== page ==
back to article Robot gunships join US Army

The march of the killer droids continues, with news that a US robot helicopter gunship has passed a significant milestone - engine testing. This success means the robot can head for production - once avionics and sensors arrive. The cyber-copter in question is the RQ/MQ-8 vertical takeoff and landing tactical unmanned air …

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Navy version?

Is it supposed to look like a submarine?

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be aware, there are forces at work in the country of which we have no knowledge

Hmmm... an astute comment, Shaun.

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Fo God sake dont tell Tony

After hearing that the UK government is planning on using smaller version of these to track ner-do-wells where static cameras cant follow, are we to see these deployed at footie matches fully armed with EU issue paintballs?

Still it beats shooting at clays......

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Anonymous Coward

Back to the future

Official government policy in the UK whilst the Lightning was being designed was that the lightning would be the last generation of manned fighters. Nearly 50 years ahead of their time, but here we sit, our governments eyeing up this concept again. Next ?...... How about putting this kind of hardware on manned aircraft, if the pilot is disabled, the aircraft takes over.....

Andy

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A rare event

@ Andy: A disabled pilot in a functional combat aircraft is a pretty rare event - generally, if the pilot is disabled, it's because the bird has been shot up so badly that it can't fly any more. The exception is in helicopters, where a pilot may be hit about as easily as the mechanics - but the weight premium in adding a redundant robopilot would be prohibitive. You could have robotics, or payload, but not both.

So, there's little or no point to it in a fixed-wing aircraft, and none whatsoever in a rotary-wing.

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Anonymous Coward

Porker

"The weight premium in adding a redundant robopilot" would be nil, because it would be software. The pilot's control inputs and all the instrumentation is fed through the flight computer already; perhaps the aircraft might need a camera pod with all-round vision, but that could be shrunk down to the size and weight of a chicken and asparagus pie.

The biggest worry is that modern combat jets are capable of sustained manoeuvres that would injure or kill a pilot. The software would have to place limits on its actions, or have a circuit that could decide IF THREAT=AVOIDABLE THEN KEEP_PILOT_ALIVE ELSE PILOT_DEAD_ANYWAY SO CONSTRAINTS_OFF.

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MS Blue Screen of death

Porker , so long as they dont use MS , other wise the poor pilot may have more troubles than he can handle.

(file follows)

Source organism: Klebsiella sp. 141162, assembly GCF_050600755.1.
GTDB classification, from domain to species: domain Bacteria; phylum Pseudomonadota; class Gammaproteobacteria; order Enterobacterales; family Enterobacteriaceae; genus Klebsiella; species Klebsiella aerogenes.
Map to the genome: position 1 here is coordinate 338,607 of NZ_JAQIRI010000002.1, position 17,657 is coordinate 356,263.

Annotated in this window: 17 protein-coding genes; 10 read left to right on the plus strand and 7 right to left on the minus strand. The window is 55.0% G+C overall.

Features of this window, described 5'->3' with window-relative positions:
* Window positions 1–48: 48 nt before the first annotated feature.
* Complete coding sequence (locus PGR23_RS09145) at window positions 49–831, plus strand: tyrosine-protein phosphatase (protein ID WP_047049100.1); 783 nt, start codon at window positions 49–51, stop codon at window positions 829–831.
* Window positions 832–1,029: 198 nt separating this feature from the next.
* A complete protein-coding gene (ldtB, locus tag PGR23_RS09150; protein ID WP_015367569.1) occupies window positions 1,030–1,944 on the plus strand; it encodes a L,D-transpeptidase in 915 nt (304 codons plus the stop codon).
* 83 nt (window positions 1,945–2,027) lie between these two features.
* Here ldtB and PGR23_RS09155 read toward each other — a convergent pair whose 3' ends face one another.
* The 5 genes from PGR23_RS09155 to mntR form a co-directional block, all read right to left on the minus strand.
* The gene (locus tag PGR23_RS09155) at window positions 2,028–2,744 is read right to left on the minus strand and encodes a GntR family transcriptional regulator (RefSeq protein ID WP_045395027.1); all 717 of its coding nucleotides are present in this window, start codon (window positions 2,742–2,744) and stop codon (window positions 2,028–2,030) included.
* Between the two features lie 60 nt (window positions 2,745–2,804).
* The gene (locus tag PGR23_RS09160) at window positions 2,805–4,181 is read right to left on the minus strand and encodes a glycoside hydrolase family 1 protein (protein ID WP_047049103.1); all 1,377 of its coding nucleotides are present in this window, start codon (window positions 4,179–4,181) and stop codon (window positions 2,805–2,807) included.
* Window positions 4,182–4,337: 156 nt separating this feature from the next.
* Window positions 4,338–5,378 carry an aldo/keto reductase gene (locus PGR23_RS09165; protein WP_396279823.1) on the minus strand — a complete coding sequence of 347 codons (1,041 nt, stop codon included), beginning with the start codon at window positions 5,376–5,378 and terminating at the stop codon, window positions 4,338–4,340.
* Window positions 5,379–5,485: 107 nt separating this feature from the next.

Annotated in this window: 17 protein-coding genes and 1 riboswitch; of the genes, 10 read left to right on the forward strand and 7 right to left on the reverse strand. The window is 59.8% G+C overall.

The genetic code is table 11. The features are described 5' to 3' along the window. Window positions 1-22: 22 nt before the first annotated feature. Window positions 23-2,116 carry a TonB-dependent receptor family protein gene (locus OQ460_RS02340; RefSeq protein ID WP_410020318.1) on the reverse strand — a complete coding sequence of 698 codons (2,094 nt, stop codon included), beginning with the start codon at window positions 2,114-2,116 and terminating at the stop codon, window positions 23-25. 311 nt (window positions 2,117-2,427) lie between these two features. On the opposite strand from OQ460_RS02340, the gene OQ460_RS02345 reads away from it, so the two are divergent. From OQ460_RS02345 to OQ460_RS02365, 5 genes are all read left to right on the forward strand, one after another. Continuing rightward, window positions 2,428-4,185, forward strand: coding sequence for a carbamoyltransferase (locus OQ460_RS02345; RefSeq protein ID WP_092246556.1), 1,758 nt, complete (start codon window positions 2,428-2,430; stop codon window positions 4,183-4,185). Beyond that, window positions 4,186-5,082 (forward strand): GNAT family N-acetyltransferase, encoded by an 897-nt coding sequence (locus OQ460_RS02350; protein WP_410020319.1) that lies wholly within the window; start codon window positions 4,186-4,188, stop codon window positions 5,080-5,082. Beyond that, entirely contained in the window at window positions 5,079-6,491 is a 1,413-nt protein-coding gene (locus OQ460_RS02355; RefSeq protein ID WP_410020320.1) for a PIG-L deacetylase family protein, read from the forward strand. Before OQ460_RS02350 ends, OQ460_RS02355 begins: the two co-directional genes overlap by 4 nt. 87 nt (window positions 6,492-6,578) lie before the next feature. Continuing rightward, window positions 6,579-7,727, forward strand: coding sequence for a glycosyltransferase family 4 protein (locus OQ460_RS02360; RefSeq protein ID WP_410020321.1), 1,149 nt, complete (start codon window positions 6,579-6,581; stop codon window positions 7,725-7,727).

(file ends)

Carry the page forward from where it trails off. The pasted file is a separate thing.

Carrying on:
Been attacked by a MIG and MS at the same time.

Does not bear thinking about.

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mmmm chicken.

I just spat my first esspresso of the day all over my much loved Amilo D lappie at that chicken and asparagus pie comment Ashley. Please don't do it again. Hehehe

Seriously, modern combat aircraft from F16 on, the autopilot and FLCS (fly by wire system) are getting more and more integrated to the point of quite possibly being in the same physical enclosure. This is the point I really wanted to make.

Andy

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When will they learn

i mean copters without pilots means tht there just goin 2 get hack n some little teenager in his bedroom will have control over 3million pounds worth of warfare i mean dare... i mean it the land of MS so there copter will be hacked so fast, lol i wait 2 see the mess they will put them selves in.

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hacked copter?

what makes you think that these choppers will have any means of external input at all? I would think that is just a security risk.. quite possibly there would be some signal you can use to cause it to self destruct in emergencies (that could be randomised each time you send it out so as to reduce chances of the enemy being able to set it off..), but any other means of control shouldn't be necessary.

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re: hacked copter

Bearing in mind that there is no sure-fire way to identify a friendly from an enemy target automatically (see pretty much any friendly fire incident in the last 10 years), there is likely to be at least an override, if not a manual target confirmation on these. Possibly not in the US but it would be required if the UK developed something similar (due to the requirement for there to be line of sight to a target, not just a lock from some other sensor, which is not required for all American pilots)

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"...what makes you think that these choppers will have any means of external input at all?"

and how do you think they plan to deploy this, on it's own?

like they'll set it out and it will automatically determine who's the good guy and who's not? c'mon. there has to be a confirmation, at the very least, unless the software is from Microsoft. hehehe.

now, if you'll say it's going to be an attack helicopter wherein it will be deployed in an area like a mountain side where they suspect Osama is hiding and then just blow the mountain away w/o anything in mind then it's just duplicating the function of a laser guided missile and more costly since this robot copters can easily be shot down by SAMs.

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